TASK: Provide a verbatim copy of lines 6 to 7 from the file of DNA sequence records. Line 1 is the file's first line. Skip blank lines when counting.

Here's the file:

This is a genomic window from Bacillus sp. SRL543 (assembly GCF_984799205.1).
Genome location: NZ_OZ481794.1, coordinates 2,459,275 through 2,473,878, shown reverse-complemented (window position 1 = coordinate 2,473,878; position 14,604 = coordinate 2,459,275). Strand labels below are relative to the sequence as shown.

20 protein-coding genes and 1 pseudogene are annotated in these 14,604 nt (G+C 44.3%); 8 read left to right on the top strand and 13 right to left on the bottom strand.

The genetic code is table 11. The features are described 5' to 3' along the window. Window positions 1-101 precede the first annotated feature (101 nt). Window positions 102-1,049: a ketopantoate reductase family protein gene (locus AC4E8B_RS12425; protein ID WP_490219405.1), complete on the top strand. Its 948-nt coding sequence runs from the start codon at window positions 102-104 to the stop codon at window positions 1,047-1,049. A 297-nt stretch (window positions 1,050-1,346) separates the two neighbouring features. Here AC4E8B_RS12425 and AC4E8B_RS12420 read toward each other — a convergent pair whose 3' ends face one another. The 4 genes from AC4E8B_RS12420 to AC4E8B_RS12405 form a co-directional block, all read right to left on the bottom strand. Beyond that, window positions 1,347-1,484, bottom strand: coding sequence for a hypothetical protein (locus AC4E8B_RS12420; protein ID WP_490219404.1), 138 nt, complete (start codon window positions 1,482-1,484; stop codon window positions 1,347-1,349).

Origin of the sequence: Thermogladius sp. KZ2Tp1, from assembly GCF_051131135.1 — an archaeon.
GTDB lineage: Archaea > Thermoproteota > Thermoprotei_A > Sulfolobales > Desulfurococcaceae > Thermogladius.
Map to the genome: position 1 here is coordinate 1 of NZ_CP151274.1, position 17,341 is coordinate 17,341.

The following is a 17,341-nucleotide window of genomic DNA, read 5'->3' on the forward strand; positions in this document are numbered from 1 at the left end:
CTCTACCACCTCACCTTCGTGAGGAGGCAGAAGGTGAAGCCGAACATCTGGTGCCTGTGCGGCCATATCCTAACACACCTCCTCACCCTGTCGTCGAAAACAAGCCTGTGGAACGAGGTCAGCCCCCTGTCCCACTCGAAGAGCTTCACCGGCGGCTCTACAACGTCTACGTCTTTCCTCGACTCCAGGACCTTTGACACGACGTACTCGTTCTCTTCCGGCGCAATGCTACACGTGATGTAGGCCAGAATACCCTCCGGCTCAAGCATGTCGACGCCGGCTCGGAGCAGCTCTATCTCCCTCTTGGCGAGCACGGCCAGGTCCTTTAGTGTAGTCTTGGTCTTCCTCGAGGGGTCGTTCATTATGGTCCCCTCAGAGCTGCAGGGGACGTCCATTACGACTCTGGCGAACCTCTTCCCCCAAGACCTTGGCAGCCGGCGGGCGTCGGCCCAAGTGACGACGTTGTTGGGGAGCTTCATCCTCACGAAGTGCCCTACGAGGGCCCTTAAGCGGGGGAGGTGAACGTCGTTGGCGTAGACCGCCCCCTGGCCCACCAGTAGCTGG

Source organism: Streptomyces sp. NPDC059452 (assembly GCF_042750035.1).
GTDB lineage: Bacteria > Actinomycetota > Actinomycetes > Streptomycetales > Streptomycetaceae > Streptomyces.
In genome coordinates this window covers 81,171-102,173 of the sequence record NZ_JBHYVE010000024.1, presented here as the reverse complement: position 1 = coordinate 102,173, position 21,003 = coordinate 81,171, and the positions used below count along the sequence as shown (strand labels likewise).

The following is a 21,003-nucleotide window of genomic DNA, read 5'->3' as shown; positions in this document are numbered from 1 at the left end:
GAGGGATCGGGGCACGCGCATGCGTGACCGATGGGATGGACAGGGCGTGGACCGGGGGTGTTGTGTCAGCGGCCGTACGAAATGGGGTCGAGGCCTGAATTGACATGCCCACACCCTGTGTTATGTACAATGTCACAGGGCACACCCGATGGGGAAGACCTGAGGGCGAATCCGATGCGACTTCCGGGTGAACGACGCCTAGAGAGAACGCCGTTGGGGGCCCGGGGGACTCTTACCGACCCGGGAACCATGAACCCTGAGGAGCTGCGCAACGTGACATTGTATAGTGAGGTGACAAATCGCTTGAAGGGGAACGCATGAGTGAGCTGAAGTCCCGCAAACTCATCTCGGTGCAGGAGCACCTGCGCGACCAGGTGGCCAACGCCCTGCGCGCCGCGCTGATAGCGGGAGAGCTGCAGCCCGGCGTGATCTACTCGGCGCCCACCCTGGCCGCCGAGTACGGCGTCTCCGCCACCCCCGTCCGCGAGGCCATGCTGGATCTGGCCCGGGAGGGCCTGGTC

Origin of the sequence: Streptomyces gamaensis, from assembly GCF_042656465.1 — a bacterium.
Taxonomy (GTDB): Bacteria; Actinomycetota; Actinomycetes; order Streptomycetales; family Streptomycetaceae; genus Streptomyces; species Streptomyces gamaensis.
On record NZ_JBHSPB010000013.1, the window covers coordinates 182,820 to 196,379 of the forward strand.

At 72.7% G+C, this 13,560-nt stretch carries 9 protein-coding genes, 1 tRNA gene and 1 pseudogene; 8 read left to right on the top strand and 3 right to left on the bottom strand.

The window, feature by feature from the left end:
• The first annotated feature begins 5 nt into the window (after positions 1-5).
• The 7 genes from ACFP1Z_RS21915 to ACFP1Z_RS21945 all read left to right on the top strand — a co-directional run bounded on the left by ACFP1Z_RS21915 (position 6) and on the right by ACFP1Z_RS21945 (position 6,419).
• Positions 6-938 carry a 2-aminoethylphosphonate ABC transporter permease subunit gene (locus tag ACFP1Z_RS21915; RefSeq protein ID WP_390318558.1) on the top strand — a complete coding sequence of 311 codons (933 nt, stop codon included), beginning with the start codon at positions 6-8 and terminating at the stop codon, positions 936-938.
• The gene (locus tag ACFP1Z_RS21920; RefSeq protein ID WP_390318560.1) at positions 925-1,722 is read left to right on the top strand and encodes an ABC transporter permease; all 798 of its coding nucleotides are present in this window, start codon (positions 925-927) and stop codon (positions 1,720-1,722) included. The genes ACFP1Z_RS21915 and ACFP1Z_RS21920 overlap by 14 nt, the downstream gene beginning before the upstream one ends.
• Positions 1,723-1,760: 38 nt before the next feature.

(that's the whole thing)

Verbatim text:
GTDB lineage: Archaea > Thermoproteota > Thermoprotei_A > Sulfolobales > Desulfurococcaceae > Thermogladius.
Map to the genome: position 1 here is coordinate 1 of NZ_CP151274.1, position 17,341 is coordinate 17,341.